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Walt Disney had a unique formula for success. He said that a person could be successful in anything they did; in any job they held; in any project they undertook, if they simply followed this plan. Here it is:

“Do what you do so well, that when others see you do it, they want to see you do it again, and will bring others to see you do it.”

That sounds easy enough, but if we take that simple sentence apart and analyze it, it becomes clear how powerful and impactful it really is.

“You do what you do ….” What you do. Not what anyone else does… what you do. One of the problems in the world today, whether it is in business or in our personal lives, is that so many people try to copy or imitate other people and the things they do.

We dress in the latest fashions, and attempt to create bodies like the popular models or sports heroes. If we go into business, we pattern our office design or layout just like others in similar businesses.

We Live In A “Copycat” World

Walt is suggesting that we don’t try to copy others and do what they do… rather, we should identify what our uniqueness is, and concentrate our efforts on that. We should “do what we do”… not what anyone else does. That one piece of advice alone is worth its weight in gold, and is enough to make a world of difference in anyone’s life.

“You do what you do so well ….” “So well” are the next two words to consider. This automatically implies excellence. In other words, don’t settle for mediocrity. There is already too much of that in our society today. Whatever you decide to undertake; whether it is a project, a job, a relationship… whatever… do it better than it has ever been done before.

If you couple the “what you do” part of Walt’s formula to the “so well” part, you have an unbeatable combination. It is the joining of the uniqueness only you can bring to the equation, with the ability to do it masterfully… and no one can touch that!

“Do what you do so well, that when others see you do it ….” Who are the “others”? They are your customers if you are in business. This is show time for you. You are on stage, and just as a performer in a play or a stage act does, this is your time to demonstrate to others what you can do.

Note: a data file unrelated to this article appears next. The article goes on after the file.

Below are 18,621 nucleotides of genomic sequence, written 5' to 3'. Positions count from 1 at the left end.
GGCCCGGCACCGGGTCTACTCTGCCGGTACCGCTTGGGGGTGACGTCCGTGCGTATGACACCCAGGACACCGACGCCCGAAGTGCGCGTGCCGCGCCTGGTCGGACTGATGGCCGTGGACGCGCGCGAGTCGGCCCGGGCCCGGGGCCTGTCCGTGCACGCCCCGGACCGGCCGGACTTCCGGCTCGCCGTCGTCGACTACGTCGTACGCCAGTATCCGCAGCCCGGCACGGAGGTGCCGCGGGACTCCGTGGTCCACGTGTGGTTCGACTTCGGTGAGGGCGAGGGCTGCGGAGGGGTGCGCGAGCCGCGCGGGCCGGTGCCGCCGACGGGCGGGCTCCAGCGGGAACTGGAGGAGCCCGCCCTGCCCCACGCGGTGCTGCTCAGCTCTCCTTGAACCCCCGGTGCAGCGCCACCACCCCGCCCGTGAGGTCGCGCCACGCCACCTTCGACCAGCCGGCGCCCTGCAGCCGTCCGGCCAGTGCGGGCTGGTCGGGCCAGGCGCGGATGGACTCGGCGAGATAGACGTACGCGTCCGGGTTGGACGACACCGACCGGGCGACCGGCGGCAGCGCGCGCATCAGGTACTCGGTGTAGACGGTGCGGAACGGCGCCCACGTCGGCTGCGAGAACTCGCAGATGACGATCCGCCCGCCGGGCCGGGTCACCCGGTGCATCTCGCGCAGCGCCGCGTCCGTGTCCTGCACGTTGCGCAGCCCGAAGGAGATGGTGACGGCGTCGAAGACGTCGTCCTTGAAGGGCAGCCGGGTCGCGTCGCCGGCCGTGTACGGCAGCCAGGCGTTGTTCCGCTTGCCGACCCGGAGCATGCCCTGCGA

Now comes the payoff.”…when others see you do it, they will want to see you do it again …”

If you have done the one thing you are good (or expert) at, and have done it in a most exceptional manner, and if your customers have just experienced it, then certainly they want to see you do it  again. That’s called “repeat business.” It is no secret that people like to do business with people or organizations that are successful, and the key to keeping them coming back to you, is to continue to provide a certain uniqueness well-executed to what ever it is that you do.

Now for the last part of Walt’s formula: “You do what you do so well, that when others see you do it, they want to see you do it again, and will bring others to see you do it.” That is called “referral business.” That’s the best and most cost-effective method there is of doing business. Referral business is business that comes to you as a result of people being happy with the value they received from you.

Making Disney’s Formula Work For You

Quite simply then, to put Walt’s formula all together and restate it; when you have done what you’re good at… your specialty for someone, and they are happy with what you have done for them, they are more inclined to not only come back for more of what you do, but they are more apt to tell others about their experiences with you so their friends can also benefit.

That all sounds good, you might say, but how do I know what my uniqueness is? I mean, I enjoy doing all kinds of things, and I do them all fairly well, but no one thing seems to stand out as something only I could do and do it better than anyone else. How do I find what my unique niche is?

A One Question Formula For Discovering Your Uniqueness

Several years ago, some friends had dinner with Earl Nightingale. One friend, who has two teenagers, asked Earl what kind of advice he would give the young people to help them select their life’s work.

Without hesitation, Earl asked the first one what they would do if they woke up on Monday morning, it was raining, and they had enough money in the bank that they didn’t have to go into work.

They laughed and said, “Well, I’d probably go shopping.”

Without cracking a smile, Earl looked at them and said, “Have you ever considered becoming a buyer? With that kind of job you could go shopping all day every day and get paid for it!”

Earl then asked the next one what they would do.

They replied that they would most likely go horseback riding.

Earl then pointed out that in Arizona, where they lived, there are a number of Arabian horse farms, and perhaps they might enjoy work as a trainer. Then they could do all the horseback riding they wanted.

It is surprising to note the incredible number of people who have difficulty in determining what they want to do to occupy the time they have to spend on this earth. It’s true that there are so many interesting and challenging things a person can spend their time doing.

But for the most part, it is simply a lack of focus… an inability or an unwillingness to look at one particular thing, then focus all your efforts on finding ways to do it better than anyone else.

With a clear focus any normal person can accomplish more and outachieve even the brightest and most intelligent person who has a limited vision or an illdefined path to run on.